And what does the project include? Not just the gas pipeline from the North Slope to Alberta, but also the gas treatment plant on the North Slope and upstream field developments including in-field transportation pipelines. The state may have the option of participating in other elements of the project, such as a pipeline to the Midwest, if that is developed.

The state will have to make a large initial capital outlay, she said, “and an ongoing and uncertain commitment of capital over time.”

As an owner, the state will also have the same construction cost overrun and completion risks as the producers, she said. The state’s investment in the line will be repaid through the tariff paid by shippers of gas.

Royalty in kind

The state typically takes its royalty in value, Rutherford said, because that allows it to get the highest price received by anyone else selling the state’s oil and gas.

As part of the gas pipeline contract, however, the state will take its royalty share in kind.

Rutherford said that under the state’s current leases it also gets other things of value: it doesn’t pay for storage after production and before shipment; it doesn’t pay for disposal of impurities such as carbon dioxide and sulfur; it receives the benefits of the producers’ marketing efforts; and it receives the “higher-of” value when more than one company is selling resources.

She said these things augment the value of the state’s royalty and, “according to the state’s royalty counsel, were one of the reasons Alaska imposed relatively low royalty rates.”

Rutherford said if the contract changes any of these things, “the value needs to be identified and factored into the trade-offs.”

The Alaska Division of Oil and Gas says in its current five-year lease sale program that fixed royalty rates are generally 12.5 percent or 16.67 percent, although they have been as high as 20 percent. Companies commit when they accept a state oil and gas lease to pay the state a royalty portion of the oil and gas they produce from the lease.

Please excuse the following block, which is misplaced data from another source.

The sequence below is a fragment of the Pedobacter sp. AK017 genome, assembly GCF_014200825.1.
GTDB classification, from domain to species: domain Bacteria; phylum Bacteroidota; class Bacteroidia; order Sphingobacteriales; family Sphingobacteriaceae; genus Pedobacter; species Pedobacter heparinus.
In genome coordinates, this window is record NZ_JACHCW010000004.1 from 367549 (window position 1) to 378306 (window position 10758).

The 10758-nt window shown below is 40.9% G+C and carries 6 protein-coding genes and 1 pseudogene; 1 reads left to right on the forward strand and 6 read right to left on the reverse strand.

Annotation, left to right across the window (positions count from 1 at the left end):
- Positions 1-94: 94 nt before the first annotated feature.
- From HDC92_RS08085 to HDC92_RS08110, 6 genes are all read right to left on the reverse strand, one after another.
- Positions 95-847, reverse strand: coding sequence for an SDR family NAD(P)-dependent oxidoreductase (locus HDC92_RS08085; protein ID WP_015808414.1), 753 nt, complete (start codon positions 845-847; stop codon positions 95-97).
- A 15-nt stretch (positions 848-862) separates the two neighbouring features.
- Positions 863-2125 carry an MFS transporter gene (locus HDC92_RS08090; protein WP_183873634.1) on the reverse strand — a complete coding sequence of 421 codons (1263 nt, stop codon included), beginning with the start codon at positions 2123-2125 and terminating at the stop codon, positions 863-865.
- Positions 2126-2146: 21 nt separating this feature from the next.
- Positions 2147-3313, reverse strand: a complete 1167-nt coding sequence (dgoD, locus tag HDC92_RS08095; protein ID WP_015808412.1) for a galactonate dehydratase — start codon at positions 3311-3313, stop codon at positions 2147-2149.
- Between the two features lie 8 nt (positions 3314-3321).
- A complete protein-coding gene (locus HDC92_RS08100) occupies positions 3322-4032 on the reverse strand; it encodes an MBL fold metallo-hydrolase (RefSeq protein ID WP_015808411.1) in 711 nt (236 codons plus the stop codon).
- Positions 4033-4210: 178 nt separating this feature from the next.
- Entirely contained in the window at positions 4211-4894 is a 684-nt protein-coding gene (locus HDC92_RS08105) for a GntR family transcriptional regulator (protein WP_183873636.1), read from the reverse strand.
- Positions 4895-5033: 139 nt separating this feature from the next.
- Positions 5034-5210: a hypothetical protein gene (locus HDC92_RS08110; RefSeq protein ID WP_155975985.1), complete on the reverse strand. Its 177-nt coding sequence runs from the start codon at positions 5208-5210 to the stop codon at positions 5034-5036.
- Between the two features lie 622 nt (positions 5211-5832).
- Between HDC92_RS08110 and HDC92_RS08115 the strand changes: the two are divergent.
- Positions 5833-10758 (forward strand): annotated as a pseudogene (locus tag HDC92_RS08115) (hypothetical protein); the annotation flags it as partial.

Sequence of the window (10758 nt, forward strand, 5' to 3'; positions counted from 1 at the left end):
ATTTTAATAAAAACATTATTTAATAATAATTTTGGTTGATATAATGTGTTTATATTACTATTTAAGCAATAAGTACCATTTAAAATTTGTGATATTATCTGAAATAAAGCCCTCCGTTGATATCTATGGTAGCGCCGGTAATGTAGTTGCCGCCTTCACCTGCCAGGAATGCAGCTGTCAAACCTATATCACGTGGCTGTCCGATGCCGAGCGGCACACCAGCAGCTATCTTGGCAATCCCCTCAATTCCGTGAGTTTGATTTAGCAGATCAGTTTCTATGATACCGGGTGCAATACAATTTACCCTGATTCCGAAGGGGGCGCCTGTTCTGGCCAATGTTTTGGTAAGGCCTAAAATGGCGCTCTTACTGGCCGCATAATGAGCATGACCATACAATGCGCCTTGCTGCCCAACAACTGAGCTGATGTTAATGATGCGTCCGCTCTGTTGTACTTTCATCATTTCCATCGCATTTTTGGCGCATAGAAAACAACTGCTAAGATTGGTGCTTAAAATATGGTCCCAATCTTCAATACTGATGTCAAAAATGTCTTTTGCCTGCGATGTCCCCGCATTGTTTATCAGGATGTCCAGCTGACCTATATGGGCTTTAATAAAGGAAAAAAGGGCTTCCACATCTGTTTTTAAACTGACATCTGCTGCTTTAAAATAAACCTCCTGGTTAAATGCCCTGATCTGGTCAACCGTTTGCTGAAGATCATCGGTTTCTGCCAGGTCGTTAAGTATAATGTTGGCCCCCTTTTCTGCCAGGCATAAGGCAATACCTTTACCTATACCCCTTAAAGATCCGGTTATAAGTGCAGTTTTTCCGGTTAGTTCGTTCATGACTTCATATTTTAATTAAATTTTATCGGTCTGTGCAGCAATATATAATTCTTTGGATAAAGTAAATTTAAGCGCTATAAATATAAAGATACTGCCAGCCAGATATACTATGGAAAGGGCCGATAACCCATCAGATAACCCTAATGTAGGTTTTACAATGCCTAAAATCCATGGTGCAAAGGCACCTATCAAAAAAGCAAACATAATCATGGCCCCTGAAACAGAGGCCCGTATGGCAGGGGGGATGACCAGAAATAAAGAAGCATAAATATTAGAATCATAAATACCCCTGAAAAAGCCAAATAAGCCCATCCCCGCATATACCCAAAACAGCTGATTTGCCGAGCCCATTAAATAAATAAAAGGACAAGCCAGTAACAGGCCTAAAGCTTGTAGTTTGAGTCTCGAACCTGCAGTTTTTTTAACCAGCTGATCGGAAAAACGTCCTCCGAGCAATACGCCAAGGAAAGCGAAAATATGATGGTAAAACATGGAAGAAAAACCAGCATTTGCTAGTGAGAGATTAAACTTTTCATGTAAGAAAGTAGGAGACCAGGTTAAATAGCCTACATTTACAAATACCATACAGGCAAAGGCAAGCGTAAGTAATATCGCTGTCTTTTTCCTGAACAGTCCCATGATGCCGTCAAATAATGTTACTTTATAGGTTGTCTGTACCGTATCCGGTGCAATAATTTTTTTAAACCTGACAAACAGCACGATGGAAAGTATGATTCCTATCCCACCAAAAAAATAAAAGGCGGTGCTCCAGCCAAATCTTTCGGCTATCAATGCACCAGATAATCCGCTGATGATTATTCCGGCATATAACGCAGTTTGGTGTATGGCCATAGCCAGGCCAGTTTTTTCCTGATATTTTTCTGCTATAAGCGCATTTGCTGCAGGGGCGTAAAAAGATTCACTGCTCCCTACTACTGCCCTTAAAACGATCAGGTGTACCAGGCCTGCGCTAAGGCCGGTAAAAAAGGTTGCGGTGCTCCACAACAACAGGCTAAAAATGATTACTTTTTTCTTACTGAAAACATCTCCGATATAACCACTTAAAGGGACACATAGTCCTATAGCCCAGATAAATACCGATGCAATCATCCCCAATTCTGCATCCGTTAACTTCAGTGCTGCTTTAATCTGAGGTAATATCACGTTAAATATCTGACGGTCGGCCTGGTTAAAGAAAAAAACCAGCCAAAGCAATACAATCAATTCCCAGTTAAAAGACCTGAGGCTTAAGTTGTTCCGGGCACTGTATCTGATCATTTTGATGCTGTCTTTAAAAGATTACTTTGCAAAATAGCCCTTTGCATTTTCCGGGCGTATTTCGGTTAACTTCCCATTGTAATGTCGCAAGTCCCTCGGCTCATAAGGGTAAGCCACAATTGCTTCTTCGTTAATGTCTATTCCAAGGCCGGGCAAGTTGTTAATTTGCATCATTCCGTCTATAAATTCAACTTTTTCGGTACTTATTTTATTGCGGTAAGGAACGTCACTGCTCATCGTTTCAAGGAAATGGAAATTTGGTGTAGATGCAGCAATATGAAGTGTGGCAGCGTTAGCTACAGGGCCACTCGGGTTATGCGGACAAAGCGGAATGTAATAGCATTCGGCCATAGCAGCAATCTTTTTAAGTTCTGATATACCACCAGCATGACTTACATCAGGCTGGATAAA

Take-or-pay contracts

Ownership of the line is separate from contracts to ship on the line.

Even though the state proposes to own a portion of the pipeline, it will need to contract for capacity in the pipe so it can ship the gas it takes in value. This requires a long-term contractual obligation, a “take-or-pay” contract for shipping, Rutherford said.

The state, like any other shipper, pays for the space whether it uses it or not. “So obviously we want to make sure we have gas” to put into the pipeline, and a customer at the other end who will pay a good price for the gas, she said. If the state underestimates the amount of capacity it needs it will have to buy more from another shipper, “probably at a premium price.” Conversely, if the state contracts for more capacity than it needs, it will have to sell that capacity, “probably at a low stress price.”

Rutherford said the concern in this area is that, since the state isn’t a producer, it “will never be as well situated (as the producers) to manage production to closely match our shipping commitments.” Which means the state could lose money, as well as not being as competitive as producers in buying and selling capacity positions on the pipeline.

Some basic questions

Rutherford said she believes that before the state signs any contract it needs to ask some basic questions, beginning with are concessions required to make an Alaska gas pipeline project economic.

The price of gas over the next 20-50 years is the key factor, she said. Throughout negotiations the state used a stress or lowest price of $3.50 per thousand cubic feet. EconOne, the research company hired by the Legislative Budget and Audit Committee to analyze the economics of a gas pipeline project estimated the producers would receive an internal rate of return of 20.4 percent at a $5 per mcf price for gas, assuming the producers paid for all of the facilities.

Since the state has been negotiating at a $3.50 per mcf price, Rutherford said that when the discussion becomes public perhaps it would be more realistic to ask to have the economic analysis presented at a $5 per mcf price, given that ConocoPhillips Chairman Jim Mulva said the company’s purchase of Burlington Resources was based on projected future gas prices of $7 to $8 per mcf, with a stress price of $5 per mcf.

Rutherford said EconOne modeling information is available on the Legislature’s Web site; she said the analyst’s modeling was based on the three state models used in commercial negotiations with the Stranded Gas Development Act applicants. (The information is on the Legislative Budget and Audit Committee Web site: http://lba.legis.state.ak.us/.)

Difference: negotiating strategy

Rutherford said the difference in opinion that led to the departure of the Department of Natural Resources team from the negotiations was based on negotiating strategy. She said the governor and his advisors decided to offer the producers incentives so that the Alaska gas pipeline project would make them more money than many other projects worldwide.